How safe are metal-on-metal hip implants?BMJ 2012; 344 doi: https://doi.org/10.1136/bmj.e1410 (Published 28 February 2012) Cite this as: BMJ 2012;344:e1410
- Deborah Cohen, investigations editor
- 1BMJ, London WC1H 9JR
Hundreds of thousands of patients around the world may have been exposed to toxic substances after being implanted with poorly regulated and potentially dangerous hip devices, a BMJ/ BBC Newsnight investigation reveals this week. Despite the fact that these risks have been known and well documented for decades, patients have been kept in the dark about their participation in what has effectively been a large uncontrolled experiment.
This isn’t the unlucky failure to spot the misdemeanours of one rogue company or the occasional unforeseen breakdown of a small number of devices. It is the inability to prevent a whole class of failing hip implant from being used in hundreds of thousands of people globally—a class of implant that the usually reticent National Joint Registry of England and Wales described recently as a “cause for concern.”1 2 The implants concerned are “metal on metal”—the head at the top and the lining of the cup it fits into are made of cobalt-chromium alloy rather than ceramic or polyethylene—and there are models for both total hip replacement and hip resurfacing.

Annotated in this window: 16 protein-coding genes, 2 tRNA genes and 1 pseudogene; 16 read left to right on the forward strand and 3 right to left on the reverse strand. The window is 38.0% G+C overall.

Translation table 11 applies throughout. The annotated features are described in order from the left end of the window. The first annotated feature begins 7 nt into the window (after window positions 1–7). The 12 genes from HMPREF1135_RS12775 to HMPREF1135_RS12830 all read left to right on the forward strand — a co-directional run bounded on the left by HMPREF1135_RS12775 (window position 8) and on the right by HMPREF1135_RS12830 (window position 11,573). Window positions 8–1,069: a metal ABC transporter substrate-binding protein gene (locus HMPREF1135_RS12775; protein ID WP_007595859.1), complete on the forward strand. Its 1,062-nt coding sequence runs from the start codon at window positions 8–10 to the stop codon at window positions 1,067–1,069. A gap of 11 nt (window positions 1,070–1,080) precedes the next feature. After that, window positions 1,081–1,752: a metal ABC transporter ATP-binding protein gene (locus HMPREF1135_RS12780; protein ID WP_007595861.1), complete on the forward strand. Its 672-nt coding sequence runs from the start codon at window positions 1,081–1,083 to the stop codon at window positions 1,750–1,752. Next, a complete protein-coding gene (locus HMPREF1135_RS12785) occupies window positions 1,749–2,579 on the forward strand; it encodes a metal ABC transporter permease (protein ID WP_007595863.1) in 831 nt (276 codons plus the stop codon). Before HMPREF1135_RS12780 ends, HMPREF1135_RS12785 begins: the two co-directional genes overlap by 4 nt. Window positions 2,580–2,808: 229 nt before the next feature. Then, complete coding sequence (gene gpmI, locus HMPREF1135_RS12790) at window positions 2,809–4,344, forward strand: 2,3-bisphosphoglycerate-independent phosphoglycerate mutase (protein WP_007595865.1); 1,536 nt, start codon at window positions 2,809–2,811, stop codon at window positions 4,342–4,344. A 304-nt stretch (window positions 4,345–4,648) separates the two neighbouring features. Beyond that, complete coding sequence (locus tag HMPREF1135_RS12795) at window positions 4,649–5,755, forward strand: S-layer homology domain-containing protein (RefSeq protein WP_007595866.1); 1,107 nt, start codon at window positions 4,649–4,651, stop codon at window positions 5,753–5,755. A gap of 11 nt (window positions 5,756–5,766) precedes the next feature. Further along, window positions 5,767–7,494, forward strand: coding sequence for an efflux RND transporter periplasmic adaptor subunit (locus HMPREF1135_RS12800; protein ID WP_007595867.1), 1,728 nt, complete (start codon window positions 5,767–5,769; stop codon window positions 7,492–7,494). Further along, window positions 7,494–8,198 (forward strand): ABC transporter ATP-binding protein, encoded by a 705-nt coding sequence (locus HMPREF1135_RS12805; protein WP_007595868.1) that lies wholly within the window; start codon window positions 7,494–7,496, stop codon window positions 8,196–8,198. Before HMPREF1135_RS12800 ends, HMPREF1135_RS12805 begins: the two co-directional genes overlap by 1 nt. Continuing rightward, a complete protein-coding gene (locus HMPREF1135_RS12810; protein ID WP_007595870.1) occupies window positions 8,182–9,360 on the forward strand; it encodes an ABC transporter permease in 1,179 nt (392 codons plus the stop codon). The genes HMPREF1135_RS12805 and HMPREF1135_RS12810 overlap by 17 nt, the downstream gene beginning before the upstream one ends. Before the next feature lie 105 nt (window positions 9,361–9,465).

From their arrival on the orthopaedic scene in 1997, they were marketed as the latest advance in hip replacement and were targeted at young active patients who needed a hip that would last a whole lifetime. And while there is evidence that hip resurfacing works well in young active men,3 the failure rates of resurfacing in women and of metal-on-metal total hip replacements in both sexes are higher than they should be. Average failure rates at seven years are 11.8% for resurfacing and 13.6% for metal-on-metal total hip …